NEW DELHI: The Supreme Court lined on Monday that in search of votes in the name of religion, caste, race, community or language by a candidate, his agent or anyone with his consent would be a corrupt electoral practice interpreting the person open to disqualification.
The order, which few political and official sources felt would be of limited effectiveness in a country teeming with parties appealing to regional, caste-based and community identities, enlarged the scope of Section 123(3) of the Representation of the People Act in order to “maintain the purity of the electoral process”.
In addition, the apex court required to deal a body blow to communal politics by ruling a candidate could be disqualified if an appeal is made by any religious leader to his community to vote for him if it is recognised that such an appeal was made with the consent of the candidate. The existing provision under Section 123(3) provides for disqualification if a candidate or his agent or anyone who appeals to voters in the name of the candidate’s religion, caste, race, language or community.
In 1961, its ambit was sought to be broadened by striking off words like “systematic appeal” — in the name of religion, caste, community or language”: a caution which, many felt, diminished its effectiveness. In the event, however, the change also failed to realise the avowed objective because its application was restricted only to the candidate who sought votes on the strength of “his” religion, caste, race, language or community. The widely apparent gap has been addressed by the seven-judge Constitution bench by a four to three majority, banning candidates from seeking votes in the name of religion, language, caste and community irrespective of whether he highlights his own identity or that of his rival.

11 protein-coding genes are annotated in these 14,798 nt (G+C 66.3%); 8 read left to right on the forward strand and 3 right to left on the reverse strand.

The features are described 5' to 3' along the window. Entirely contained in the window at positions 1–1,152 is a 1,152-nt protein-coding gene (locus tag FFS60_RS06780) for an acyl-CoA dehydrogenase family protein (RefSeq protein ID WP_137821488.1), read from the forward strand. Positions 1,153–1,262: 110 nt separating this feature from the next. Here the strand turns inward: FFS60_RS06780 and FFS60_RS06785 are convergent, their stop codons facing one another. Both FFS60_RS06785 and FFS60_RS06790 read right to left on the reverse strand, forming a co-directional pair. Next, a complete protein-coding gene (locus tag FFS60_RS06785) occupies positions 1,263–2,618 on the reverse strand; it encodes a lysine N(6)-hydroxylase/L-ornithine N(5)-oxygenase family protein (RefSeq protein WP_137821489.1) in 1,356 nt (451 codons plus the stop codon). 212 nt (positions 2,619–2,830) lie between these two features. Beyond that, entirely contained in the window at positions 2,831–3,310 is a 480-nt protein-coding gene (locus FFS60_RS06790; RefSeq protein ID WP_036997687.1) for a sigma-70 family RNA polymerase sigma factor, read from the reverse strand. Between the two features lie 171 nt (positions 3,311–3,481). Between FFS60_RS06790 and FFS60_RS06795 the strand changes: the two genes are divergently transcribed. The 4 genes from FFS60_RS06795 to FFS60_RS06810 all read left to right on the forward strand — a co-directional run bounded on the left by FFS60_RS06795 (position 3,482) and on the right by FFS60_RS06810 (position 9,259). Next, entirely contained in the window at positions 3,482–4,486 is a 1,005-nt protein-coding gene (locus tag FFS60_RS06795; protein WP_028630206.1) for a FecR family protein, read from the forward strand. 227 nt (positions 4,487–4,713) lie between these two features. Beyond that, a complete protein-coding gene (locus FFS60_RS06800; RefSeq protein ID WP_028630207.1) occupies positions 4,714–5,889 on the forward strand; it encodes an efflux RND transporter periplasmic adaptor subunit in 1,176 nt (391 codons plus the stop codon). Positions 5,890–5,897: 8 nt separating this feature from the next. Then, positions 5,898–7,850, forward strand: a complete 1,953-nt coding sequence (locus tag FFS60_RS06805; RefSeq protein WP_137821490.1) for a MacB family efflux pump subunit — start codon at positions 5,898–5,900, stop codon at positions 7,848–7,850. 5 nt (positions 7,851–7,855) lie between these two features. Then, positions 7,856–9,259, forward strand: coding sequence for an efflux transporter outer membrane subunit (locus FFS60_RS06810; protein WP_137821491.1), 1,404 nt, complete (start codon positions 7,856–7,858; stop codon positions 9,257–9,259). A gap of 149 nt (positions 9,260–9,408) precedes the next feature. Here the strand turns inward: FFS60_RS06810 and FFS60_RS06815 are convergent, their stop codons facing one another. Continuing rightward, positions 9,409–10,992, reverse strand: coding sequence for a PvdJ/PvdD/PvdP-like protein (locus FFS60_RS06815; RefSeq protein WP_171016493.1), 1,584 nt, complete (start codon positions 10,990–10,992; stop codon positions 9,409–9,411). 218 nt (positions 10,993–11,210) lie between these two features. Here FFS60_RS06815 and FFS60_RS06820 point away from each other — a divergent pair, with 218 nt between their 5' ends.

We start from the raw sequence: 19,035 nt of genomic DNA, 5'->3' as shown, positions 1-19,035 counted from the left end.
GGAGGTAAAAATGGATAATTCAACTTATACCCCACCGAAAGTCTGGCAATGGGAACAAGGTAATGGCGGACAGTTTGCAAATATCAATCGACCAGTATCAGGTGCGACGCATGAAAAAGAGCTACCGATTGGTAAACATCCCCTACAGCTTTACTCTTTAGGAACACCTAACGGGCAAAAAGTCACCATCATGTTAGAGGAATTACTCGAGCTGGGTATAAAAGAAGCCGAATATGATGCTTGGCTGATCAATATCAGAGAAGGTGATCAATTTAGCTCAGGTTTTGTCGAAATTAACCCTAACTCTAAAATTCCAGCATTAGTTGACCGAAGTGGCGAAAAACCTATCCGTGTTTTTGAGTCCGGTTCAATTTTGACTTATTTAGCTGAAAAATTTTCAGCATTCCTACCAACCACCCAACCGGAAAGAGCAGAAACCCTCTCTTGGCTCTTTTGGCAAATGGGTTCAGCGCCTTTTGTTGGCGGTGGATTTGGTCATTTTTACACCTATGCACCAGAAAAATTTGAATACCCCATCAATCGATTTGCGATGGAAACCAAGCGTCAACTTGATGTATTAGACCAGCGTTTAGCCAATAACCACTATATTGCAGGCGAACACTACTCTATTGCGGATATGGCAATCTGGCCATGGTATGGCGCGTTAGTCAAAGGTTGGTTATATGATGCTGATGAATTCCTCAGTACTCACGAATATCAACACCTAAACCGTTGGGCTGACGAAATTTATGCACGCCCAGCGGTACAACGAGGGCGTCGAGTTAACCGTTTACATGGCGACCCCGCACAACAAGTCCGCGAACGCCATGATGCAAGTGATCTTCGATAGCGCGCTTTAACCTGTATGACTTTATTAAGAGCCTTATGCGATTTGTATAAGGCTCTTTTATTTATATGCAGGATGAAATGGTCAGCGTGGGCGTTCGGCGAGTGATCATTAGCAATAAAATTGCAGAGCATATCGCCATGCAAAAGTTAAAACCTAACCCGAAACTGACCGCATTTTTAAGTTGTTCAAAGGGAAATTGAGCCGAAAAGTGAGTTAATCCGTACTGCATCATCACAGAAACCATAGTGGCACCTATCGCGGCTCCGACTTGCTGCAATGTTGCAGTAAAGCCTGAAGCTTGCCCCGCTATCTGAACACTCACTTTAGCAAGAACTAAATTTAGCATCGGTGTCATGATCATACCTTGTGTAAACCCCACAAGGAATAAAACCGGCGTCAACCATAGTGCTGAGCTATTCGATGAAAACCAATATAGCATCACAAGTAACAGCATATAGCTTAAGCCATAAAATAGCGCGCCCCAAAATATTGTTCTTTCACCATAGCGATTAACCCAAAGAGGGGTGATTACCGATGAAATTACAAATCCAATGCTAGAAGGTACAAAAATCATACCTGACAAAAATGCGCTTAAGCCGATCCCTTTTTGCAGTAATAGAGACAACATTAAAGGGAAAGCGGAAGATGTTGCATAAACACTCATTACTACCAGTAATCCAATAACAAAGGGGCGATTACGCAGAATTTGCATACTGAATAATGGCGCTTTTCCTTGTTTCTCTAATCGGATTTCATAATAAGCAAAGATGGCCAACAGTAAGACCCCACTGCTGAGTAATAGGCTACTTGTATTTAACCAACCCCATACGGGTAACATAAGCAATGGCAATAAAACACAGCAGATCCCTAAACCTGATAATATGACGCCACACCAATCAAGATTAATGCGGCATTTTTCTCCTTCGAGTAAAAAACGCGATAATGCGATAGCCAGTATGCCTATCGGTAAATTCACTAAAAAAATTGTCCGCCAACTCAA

This means, a Hindu candidate would be disqualified if he, his agent or anyone with his or his agent’s accord appealed to voters not to vote for his opponent because he is a Muslim or Christian and vice-versa. An offence would be considered to be committed even if such an appeal is made not by the candidate himself or an agent in case it is recognised that the person making the pitch had acted with the consent of the aspirant. Though, establishing the consent of the candidate could prove a challenging task, felt EC officers, even as they pointed out that usual time consumed by a disqualification petition meant that such cases could remain without restricting a legislator’s term.
The majority judgment authored by Justices Madan B Lokur and L N Rao, with which Chief Justice T Thakur and Justice S A Bobde concurred, stated the purposive interpretation of Section 123(3) was essential, as felt by Parliament, to place a strong check on corrupt practices based on an appeal on the ground of religion during election campaign or otherwise.
Writing the main judgment, Justice Lokur stated: “The fears which formed the ground for modifying Section 123(3) of the Act have increased with the great reach already available to a candidate through the print and electronic media and now with access to millions through the internet and social media as well as mobile phone technology.”
“Hence, now, more than ever it is necessary to confirm that the provisions of sub-section (3) of Section 123 of the Act are not misused by a candidate or anyone on his or her behalf by making an appeal on the ground of religion with a prospect of disturbing even tempo of life,” he stated. “There is no doubt in our mind that keeping in view the social context in which sub-section 3 of Section 123 of the Act was enacted and today’s social and technological context, it is absolutely necessary to give purposive interpretation to the provision rather than a accurate or strict interpretation as suggested by the counsel for appellants, which, as he suggested should be limited to the candidate’s religion or that of his rival candidates,” the majority judgment stated.
The court then summarised its view with a long paragraph: “For maintaining the purity of electoral process and not vitiating it, sub-section (3) of the RP Act, 1951, must be given a broad and purposive interpretation thus bringing within the sweep of a corrupt practice any appeal made to an elector by a candidate or his agent or by any other person with the consensus of a candidate or his agent to vote or abstain from voting for the furtherance of the prospects of the elections of that candidate or for prejudicially upsetting the election of any candidate on the ground of religion, race, caste, community or language of (i) any candidate or (ii) his agent or (iii) any other person making the appeal with the consent of the candidate or (iv) the elector.